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Shaun B. Lucas v. the Department of Corrections and

February 16, 2012

SHAUN B. LUCAS, PLAINTIFF-APPELLANT,
v.
THE DEPARTMENT OF CORRECTIONS AND MICHAEL P. RANDLE, DIRECTOR; THE PRISONER REVIEW BOARD AND JORGE MONTES, CHAIRMAN; AND THE LAKE COUNTY SHERIFF'S DEPARTMENT, DEFENDANTS-APPELLEES.



Appeal from Circuit Court of Sangamon County No. 10CH645 Honorable Leo J. Zappa, Jr., Judge Presiding.

The opinion of the court was delivered by: Justice Appleton

JUSTICE APPLETON delivered the judgment of the court, with opinion. Justices Pope and Knecht concurred in the judgment and opinion.

OPINION

¶ 1 Plaintiff, Shaun B. Lucas, sued the Department of Corrections (DOC) and its director as well as the Prisoner Review Board and its chairman for keeping him in prison beyond the scheduled commencement of his mandatory supervised release (MSR). The trial court granted defendants' motion to dismiss the complaint for failure to state a cause of action, and the court struck the case.

¶ 2 Plaintiff appeals, and we affirm the trial court's judgment because (1) electronic monitoring was a condition of MSR, (2) plaintiff had no residence suitable for electronic monitoring, and (3) DOC had no duty to find such a residence for plaintiff, although DOC tried to do so.

¶ 3 I. BACKGROUND

¶ 4 Lucas alleges as follows in his complaint. On April 9, 1999, the Lake County circuit court sentenced him to imprisonment for 12 years and 6 months for the offense of predatory criminal sexual assault of a child (720 ILCS 5/12-14.1(a)(1) (West 1998)). Statutory law required that he serve 85% of the sentence, but the court allowed him credit for 149 days in presentence confinement.

¶ 5 On March 11, 2009, when plaintiff was nearing the end of his prison sentence, the Prisoner Review Board served upon him a document stating that his MSR would be "Effective When Eligible" (meaning, evidently, that MSR would begin when he was eligible for it) and that the MSR would be subject to some special conditions, including electronic monitoring. Plaintiff signed the document, thereby acknowledging that he had received the list of conditions (they were listed in the document) and that he understood that his failure to follow the conditions could result in the revocation of "parole," i.e., MSR.

¶ 6 Plaintiff's MSR was scheduled to begin on July 2, 2009. On July 1, 2009, DOC tendered to him a "Parole or Mandatory Supervised Release Agreement." Under the terms of this agreement, electronic monitoring was a condition of MSR-as the Prisoner Review Board already had decided. At first, plaintiff balked at signing the agreement, but "[a]fter being threatened with punishment under DOC rules and regulations if he didn't sign," he gave in and signed it. (In his briefs, plaintiff does not specify what the threatened "punishment" was or which "DOC rules and regulations" purportedly authorized the punishment.)

¶ 7 On July 2, 2009, DOC refused to release plaintiff on MSR because he was indigent and had no residence in which to live, making it impossible for him to comply with electronic monitoring, which was a condition of MSR. A "Parole Violation Report," dated August 13, 2009, stated as follows:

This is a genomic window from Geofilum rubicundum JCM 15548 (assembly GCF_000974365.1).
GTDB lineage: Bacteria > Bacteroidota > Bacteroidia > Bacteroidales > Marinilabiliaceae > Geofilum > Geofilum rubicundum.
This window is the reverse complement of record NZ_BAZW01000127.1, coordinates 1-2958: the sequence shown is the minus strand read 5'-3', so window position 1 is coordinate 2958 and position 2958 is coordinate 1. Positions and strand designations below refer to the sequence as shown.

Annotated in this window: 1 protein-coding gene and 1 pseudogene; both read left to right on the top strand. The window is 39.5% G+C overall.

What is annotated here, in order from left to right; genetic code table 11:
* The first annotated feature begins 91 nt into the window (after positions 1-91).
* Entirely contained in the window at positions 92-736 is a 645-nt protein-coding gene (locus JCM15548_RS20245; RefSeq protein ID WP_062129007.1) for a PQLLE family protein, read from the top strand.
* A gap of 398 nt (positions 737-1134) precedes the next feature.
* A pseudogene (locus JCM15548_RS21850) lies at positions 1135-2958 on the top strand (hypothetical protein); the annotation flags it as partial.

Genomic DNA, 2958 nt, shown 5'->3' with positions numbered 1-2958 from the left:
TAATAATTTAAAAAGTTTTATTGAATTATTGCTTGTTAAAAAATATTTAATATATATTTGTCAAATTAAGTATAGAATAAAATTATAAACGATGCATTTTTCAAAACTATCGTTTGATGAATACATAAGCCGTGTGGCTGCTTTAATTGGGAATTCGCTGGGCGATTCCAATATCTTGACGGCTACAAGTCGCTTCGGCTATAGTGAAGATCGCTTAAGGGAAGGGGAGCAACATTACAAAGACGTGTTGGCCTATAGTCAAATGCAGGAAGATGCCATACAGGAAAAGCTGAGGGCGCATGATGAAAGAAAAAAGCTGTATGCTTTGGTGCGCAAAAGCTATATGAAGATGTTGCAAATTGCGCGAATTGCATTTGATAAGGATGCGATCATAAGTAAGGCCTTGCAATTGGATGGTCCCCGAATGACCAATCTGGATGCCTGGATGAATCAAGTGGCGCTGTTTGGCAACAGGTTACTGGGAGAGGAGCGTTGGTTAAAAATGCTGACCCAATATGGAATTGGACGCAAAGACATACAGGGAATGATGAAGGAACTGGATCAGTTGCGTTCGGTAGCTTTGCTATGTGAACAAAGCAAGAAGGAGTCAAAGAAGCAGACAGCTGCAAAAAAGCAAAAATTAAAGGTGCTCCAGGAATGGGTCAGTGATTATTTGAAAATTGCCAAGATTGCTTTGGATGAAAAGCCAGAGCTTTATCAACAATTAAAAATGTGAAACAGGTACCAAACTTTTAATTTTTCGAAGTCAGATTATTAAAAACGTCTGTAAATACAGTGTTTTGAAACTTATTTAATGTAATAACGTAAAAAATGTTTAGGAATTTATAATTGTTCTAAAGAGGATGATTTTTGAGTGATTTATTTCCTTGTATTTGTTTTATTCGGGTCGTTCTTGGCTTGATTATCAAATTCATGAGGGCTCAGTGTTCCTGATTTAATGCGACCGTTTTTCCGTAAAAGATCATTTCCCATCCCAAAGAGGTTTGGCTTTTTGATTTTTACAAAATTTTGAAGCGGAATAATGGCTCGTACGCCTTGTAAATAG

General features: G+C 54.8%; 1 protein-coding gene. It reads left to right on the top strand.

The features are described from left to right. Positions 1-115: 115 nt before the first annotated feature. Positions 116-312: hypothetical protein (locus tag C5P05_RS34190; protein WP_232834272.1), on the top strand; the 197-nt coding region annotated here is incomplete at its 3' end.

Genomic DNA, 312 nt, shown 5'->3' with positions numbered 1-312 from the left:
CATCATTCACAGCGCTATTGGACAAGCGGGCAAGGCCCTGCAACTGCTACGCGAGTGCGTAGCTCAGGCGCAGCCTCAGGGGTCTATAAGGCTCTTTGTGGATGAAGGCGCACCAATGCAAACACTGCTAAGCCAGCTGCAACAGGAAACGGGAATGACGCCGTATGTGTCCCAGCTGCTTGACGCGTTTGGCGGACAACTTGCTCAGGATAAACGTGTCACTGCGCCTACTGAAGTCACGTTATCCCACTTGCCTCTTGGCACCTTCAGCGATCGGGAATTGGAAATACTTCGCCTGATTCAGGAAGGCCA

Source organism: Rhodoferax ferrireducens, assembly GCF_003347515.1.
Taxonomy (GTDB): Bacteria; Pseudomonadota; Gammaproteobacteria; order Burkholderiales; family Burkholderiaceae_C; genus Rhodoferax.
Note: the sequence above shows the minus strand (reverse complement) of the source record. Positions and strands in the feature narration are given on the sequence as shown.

"Offender is in violation of rule #16 in that he is mandated by the Prisoner Review Board to be supervised on electronic monitoring/GPS. This agency attempted to place the offender at (all) places with family and/or friends in the community and no suitable host site was found to supervise the offender on electronic monitoring/GPS. This agency attempted to place the offender at (all) places that the Illinois Department of Corrections would pay for and the paid placements for any number of reasons could not accept the offender. The offender is unable to fulfill the mandate by electronic monitoring/GPS place by the Prisoner Review Board."

An "approved electronic monitoring device" is, by statutory definition, "a device approved by the supervisory authority which is intended primarily to record or transmit information as to the defendant's presence or non-presence in the home." (Emphasis added.) 730 ILCS 5/5-8A-2(A) (West 2010). Because DOC had not succeeded in finding a home for plaintiff that could accommodate electronic monitoring, a condition of his MSR was unfulfilled. Consequently, DOC declined to release him (we note, however, that according to DOC 's website (http://www2.illinois.gov/idoc/Offender/Pages/InmateSearch.aspx (last visited March 23, 2012)), plaintiff currently is not an inmate).

¶ 8 On August 24, 2009, in the Sangamon County circuit court, plaintiff filed a complaint for damages and injunctive relief. In his complaint, he alleged that defendants had a duty to locate a residence for him that could accommodate electronic monitoring and that DOC had failed to approve a release plan for him by the end of his determinate sentence of imprisonment. He asserted that continuing to hold him in prison, instead of releasing him on MSR, was false imprisonment.

Therefore, he sought general, special, and punitive damages as well as an injunction ordering defendants to (1) provide him a suitable residence ...


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